Under the category of better late than never, here is the 2012 Urban Daddy Halloween re-cap.
For those of you who are frequent readers of this blog, you might recall that I hate Halloween.
I always have.
Not because it’s a Pagen holiday or anything deep like that, but more because I don’t like dressing up in costumes, nor does the whole concept of Halloween appeal to me – as a child or as a parent. There are some things that as parents, you try to enlighten your children about in order to allow them to make the right decisions as they grow older. God knows there are enough stupid people in this world, and as parents our goal is to make sure we don’t add to that total. So wearing a disguise and begging for food at the doors of strangers is right up there among things that as a kid I didn’t like doing, and as a parent I really don’t think my kids should be doing.
I trust my kids, don’t get me wrong… It’s the stupid people out there I don’t, you know, the ones who put razor blades in food, or who drive through the streets weaving in and out of children.
But will all that being said, it’s my issue only, so in order to enjoy the occasion, we decorated the house two-weeks in advance, this year. The decorations survived the Frankenstorm and all the water that came our way during that stormy week. Then it started getting darker earlier and that prompted Stewie to wonder why we even have decorations up since it will be dark by trick or treat time and no one will see them. He was ready to take them down. LOL.
We were fortunate enough to be able to add 10 pumpkins to our front stairs in time for Halloween night, after purchasing them for my son’s Cub troop. On October 30th the Cubs had a meeting and my responsibility for that meeting was to come up with a Halloween-themed game and I created pumpkin bowling. The game consisted of 3 small roundish pie pumpkins (I cut off the stems) and a hula hoop. Each team had to roll their pumpkins into the hoop and to win, each team needed the 3 pumpkins in the hoop at the same time. Needless to say, the game was a hoot and the kids loved it. Score one for this urban daddy!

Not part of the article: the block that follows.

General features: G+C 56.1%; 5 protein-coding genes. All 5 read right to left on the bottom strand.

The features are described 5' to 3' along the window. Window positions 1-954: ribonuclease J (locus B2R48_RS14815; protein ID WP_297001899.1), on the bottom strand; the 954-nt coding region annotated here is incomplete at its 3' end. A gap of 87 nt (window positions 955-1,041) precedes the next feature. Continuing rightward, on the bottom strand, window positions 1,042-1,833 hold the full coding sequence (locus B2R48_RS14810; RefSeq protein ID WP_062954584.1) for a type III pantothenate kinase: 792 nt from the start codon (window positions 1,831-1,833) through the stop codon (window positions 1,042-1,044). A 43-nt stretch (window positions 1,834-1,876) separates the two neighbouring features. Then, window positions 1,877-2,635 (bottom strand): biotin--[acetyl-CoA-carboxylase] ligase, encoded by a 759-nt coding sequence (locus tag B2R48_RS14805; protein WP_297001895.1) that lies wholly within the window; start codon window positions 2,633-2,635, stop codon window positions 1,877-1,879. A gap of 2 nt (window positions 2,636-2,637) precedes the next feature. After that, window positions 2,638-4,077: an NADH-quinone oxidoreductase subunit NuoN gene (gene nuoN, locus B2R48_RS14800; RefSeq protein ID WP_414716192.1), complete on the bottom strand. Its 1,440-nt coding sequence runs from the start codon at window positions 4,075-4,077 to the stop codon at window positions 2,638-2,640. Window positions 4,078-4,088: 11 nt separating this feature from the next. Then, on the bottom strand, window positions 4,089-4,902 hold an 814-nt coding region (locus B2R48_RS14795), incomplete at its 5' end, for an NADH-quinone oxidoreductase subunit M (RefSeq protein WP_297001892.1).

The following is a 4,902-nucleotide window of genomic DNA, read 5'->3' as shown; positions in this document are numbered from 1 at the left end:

By the time Halloween night rolled around we still had the 16 pumpkins on our stairs, however, of the 5 gourds we started with, only 3 remained. They were squirrel fodder. On the Saturday before Halloween we came home from the boys morning swimming lessons just in time to catch a squirrel climbing the tree beside our house with a gourd in its mouth.
Linus yelled to the squirrel; “Hey stupid squirrel, put down our mini-pumpkin” which scared the squirrel and it dropped the gourd right into a giant bush on our neighbours side.
We looked at the squirrel.
The squirrel looked at us, and then we heard a loud noise coming from across the street which sounded like a squirrel fight and it wasn’t until we turned around that we saw what looked like the partner of that gourd-thief, flipping out at it for dropping the gourd. He He He. Stewie wanted me to check the security camera on the front of the house to confirm it was the squirrel… I thought maybe he wanted to press charges?!? Odd little boy. 🙂
On Halloween night, now three weeks into that worst flu that I had ever had, we decided that my wife was going to take the three kids and 2 of their friends our trick or treating while I stayed outside and gave out candy. We keep two bowls of treats, one regular and one nut-free.
In addition to the pretty nifty decorations, I grabbed my laptop and showed a scary Halloween themed video from YouTube to add to the insanity – while I hacked and coughed all over everyone.
Once Halloween was over, in order to fulfil our promise to the Cub troop who let us keep the pumpkins, Linus and I cut up a bunch of those pie pumpkins, took out and roasted the seeds, and we made some treats for the nanny / baby Halloween party at our house, and for the Cub meeting the next week.
I peeled and cubed the pumpkins, then boiled until soft. I let it cool then strained and tossed into a blender. I used 16oz of fresh pumpkin to add to the cake mix I had, the brownie mix I had and to make these incredible cookies; http://family.go.com/food/recipe-an-793753-pumpkin-butterscotch-cookies-t/.
The cookies went over so well, that we baked 4 dozen more for the Cub meeting the following week.
We collected all the kids candy upon completion of their neighbourhood tour, sorted it, and took the really awful stuff (that we wont eat) and tossed it into the bowl to give away for the late trick or treaters. We let the kids pick a number of candies equal to their age, then they traded us the rest of their candy – the good stuff – for a toy that they selected. That way we all win! They get a few candies to eat over a couple of weeks and they get a toy they really want. We get rid of the candy we won’t eat and we gobble down the good stuff.
To be honest, they must have forgotten about the candies because the bowl way up in the top of the cupboard is still quite full.
By 3 days after, all the decorations were packed away for next year.
How do you deal with candy for children who are allergic to nuts? Do you buy nut-free or let their parents sort it out? How about the candy after the trick or treating?